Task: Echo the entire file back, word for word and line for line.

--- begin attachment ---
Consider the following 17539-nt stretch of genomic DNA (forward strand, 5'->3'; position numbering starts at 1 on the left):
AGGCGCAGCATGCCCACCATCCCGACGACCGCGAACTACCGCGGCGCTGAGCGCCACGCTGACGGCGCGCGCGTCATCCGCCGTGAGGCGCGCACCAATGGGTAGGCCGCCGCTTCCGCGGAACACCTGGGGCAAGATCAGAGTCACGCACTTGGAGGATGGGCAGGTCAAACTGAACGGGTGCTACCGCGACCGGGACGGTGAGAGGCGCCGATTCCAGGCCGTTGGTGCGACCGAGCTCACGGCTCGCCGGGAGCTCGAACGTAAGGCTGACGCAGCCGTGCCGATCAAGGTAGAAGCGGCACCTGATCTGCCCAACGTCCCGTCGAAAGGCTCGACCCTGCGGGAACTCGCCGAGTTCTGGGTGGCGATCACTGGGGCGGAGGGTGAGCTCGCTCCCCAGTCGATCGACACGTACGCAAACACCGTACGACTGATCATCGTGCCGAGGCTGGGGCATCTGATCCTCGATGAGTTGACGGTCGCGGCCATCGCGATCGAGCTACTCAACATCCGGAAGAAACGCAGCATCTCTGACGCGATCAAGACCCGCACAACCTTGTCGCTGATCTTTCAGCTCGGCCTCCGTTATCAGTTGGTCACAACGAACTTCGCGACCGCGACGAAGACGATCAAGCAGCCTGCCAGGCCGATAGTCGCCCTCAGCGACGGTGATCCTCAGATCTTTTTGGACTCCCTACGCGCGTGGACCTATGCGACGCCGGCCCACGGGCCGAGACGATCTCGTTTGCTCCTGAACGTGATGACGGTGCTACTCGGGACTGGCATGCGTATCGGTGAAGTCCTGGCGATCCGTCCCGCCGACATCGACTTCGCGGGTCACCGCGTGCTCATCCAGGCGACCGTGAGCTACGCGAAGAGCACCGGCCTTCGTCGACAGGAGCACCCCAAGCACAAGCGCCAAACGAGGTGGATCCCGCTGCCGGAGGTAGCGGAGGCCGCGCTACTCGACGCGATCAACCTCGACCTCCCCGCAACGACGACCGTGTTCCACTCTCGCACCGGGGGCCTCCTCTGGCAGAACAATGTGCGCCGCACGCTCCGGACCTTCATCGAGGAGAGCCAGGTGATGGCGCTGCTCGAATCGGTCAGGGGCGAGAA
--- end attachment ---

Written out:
Consider the following 17539-nt stretch of genomic DNA (forward strand, 5'->3'; position numbering starts at 1 on the left):
AGGCGCAGCATGCCCACCATCCCGACGACCGCGAACTACCGCGGCGCTGAGCGCCACGCTGACGGCGCGCGCGTCATCCGCCGTGAGGCGCGCACCAATGGGTAGGCCGCCGCTTCCGCGGAACACCTGGGGCAAGATCAGAGTCACGCACTTGGAGGATGGGCAGGTCAAACTGAACGGGTGCTACCGCGACCGGGACGGTGAGAGGCGCCGATTCCAGGCCGTTGGTGCGACCGAGCTCACGGCTCGCCGGGAGCTCGAACGTAAGGCTGACGCAGCCGTGCCGATCAAGGTAGAAGCGGCACCTGATCTGCCCAACGTCCCGTCGAAAGGCTCGACCCTGCGGGAACTCGCCGAGTTCTGGGTGGCGATCACTGGGGCGGAGGGTGAGCTCGCTCCCCAGTCGATCGACACGTACGCAAACACCGTACGACTGATCATCGTGCCGAGGCTGGGGCATCTGATCCTCGATGAGTTGACGGTCGCGGCCATCGCGATCGAGCTACTCAACATCCGGAAGAAACGCAGCATCTCTGACGCGATCAAGACCCGCACAACCTTGTCGCTGATCTTTCAGCTCGGCCTCCGTTATCAGTTGGTCACAACGAACTTCGCGACCGCGACGAAGACGATCAAGCAGCCTGCCAGGCCGATAGTCGCCCTCAGCGACGGTGATCCTCAGATCTTTTTGGACTCCCTACGCGCGTGGACCTATGCGACGCCGGCCCACGGGCCGAGACGATCTCGTTTGCTCCTGAACGTGATGACGGTGCTACTCGGGACTGGCATGCGTATCGGTGAAGTCCTGGCGATCCGTCCCGCCGACATCGACTTCGCGGGTCACCGCGTGCTCATCCAGGCGACCGTGAGCTACGCGAAGAGCACCGGCCTTCGTCGACAGGAGCACCCCAAGCACAAGCGCCAAACGAGGTGGATCCCGCTGCCGGAGGTAGCGGAGGCCGCGCTACTCGACGCGATCAACCTCGACCTCCCCGCAACGACGACCGTGTTCCACTCTCGCACCGGGGGCCTCCTCTGGCAGAACAATGTGCGCCGCACGCTCCGGACCTTCATCGAGGAGAGCCAGGTGATGGCGCTGCTCGAATCGGTCAGGGGCGAGAA